The civil rights movement disrupted the institutional patterns by which whites lived their lives. Although busing induced perhaps more resistance than other civil rights policies, any policies that affected white lives were resisted, and not only by those directly affected. Despite the general acceptance of the principles of civil rights that eventually emerged in the country, the efforts of the federal government to implement programs and policies to support both the legislation and the growing court enforcement of civil rights led to the mobilization of political opposition that affected the political commitment, loyalty, identity, and behavior of various segments of...

  12. Chapter 6 The White Electorate: The White Working Class, Religious Conservatives, Professionals, and the Disengaged
    (pp. 174-219)

    The contrasting political views of these two Tennessee interviewees set the boundaries for the political differences among the interviewees in this study. The graphic designer felt that the government providing help for the poor just makes them weak and encourages irresponsibility, while the health care executive thought of the poor as members of the community with whom those who have the means to do so should share their resources. The economic circumstances of these two people were very different, and that seemed to have affected their political views. One might think that the health care executive who had more income...

  13. Chapter 7 Government, Taxes, and Welfare
    (pp. 220-255)

    These interviewees were almost unique in recognizing that government provides a wide range of services, although the New Jersey homemaker’s acknowledgment of this fact was something of an afterthought. The Tennessee commercial artist was especially cognizant of the services that government provides because he had moved from a Northern state to the South and was surprised at how much poorer the service levels were in the Southern state, where he paid lower taxes. In contrast to these two interviewees, many others claimed that they received “nothing” from government. The prevalent antigovernment sentiments expressed by most interviewees represent the one major...

  14. Chapter 8 Affirmative Action and Equal Opportunity: Changes in Access to Education and Jobs for Women, African Americans, and Immigrants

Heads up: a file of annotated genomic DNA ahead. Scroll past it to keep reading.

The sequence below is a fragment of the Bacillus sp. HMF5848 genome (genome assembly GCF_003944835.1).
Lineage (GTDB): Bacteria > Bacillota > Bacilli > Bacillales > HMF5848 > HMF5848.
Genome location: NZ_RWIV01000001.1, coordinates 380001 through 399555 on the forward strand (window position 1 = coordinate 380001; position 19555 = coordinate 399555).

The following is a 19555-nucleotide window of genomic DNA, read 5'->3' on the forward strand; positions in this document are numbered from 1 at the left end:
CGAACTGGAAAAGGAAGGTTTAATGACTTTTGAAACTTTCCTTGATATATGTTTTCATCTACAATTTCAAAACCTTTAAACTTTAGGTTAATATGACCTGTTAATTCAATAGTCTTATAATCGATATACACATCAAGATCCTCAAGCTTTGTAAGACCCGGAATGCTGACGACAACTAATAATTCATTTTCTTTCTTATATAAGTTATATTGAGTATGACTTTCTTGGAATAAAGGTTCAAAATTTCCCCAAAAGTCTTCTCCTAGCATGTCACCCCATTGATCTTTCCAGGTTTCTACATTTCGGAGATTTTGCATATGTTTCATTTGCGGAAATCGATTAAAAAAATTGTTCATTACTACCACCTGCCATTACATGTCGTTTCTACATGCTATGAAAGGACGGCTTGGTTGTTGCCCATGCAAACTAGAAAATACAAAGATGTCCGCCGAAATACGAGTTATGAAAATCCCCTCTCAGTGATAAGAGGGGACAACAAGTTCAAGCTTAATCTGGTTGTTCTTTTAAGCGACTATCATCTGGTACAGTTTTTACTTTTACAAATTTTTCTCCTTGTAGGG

(pp. 256-308)

    No topic demonstrates the divergence in the political views of the various sociopolitical groups in this study more than affirmative action, which is also the program that, in general, divides black and white opinion in the United States more than any other topic (Kinder and Sanders 1996). Yet, despite the passion around the subject of affirmative action, like many Americans, very few of the interviewees actually knew how the program has worked in either theory or practice. Many of the interviewees thought of affirmative action as a program that forces employers to “hire so many of these and so many...

  15. Chapter 9 Conclusion: Myrdal’s Dilemma and the American Non-Dilemma
    (pp. 309-338)

    In his famous bookAn American Dilemma, published in 1944, Gunnar Myrdal predicted that America would eventually solve its racial problems because of the incompatibility between the commitment of Americans to what he called the American creed and the existence of racial inequality. He defined the American creed as the belief in “liberty, equality, justice, and fair opportunity for everybody” (Myrdal 1944, lxxx). Importantly, Myrdal did not argue that the American creed was simply internalized as values by American citizens. Instead, he was quite clear in his analysis that it was the embodiment of these values in the very foundation...

  16. Appendix A Case Information for American Non-Dilemma Study, by Sociopolitical Group
    (pp. 339-351)
  17. Appendix B Case Information for American Non-Dilemma Study, by Case Number
    (pp. 352-364)
  18. Notes
    (pp. 365-376)
  19. References
    (pp. 377-390)
  20. Index
    (pp. 391-404)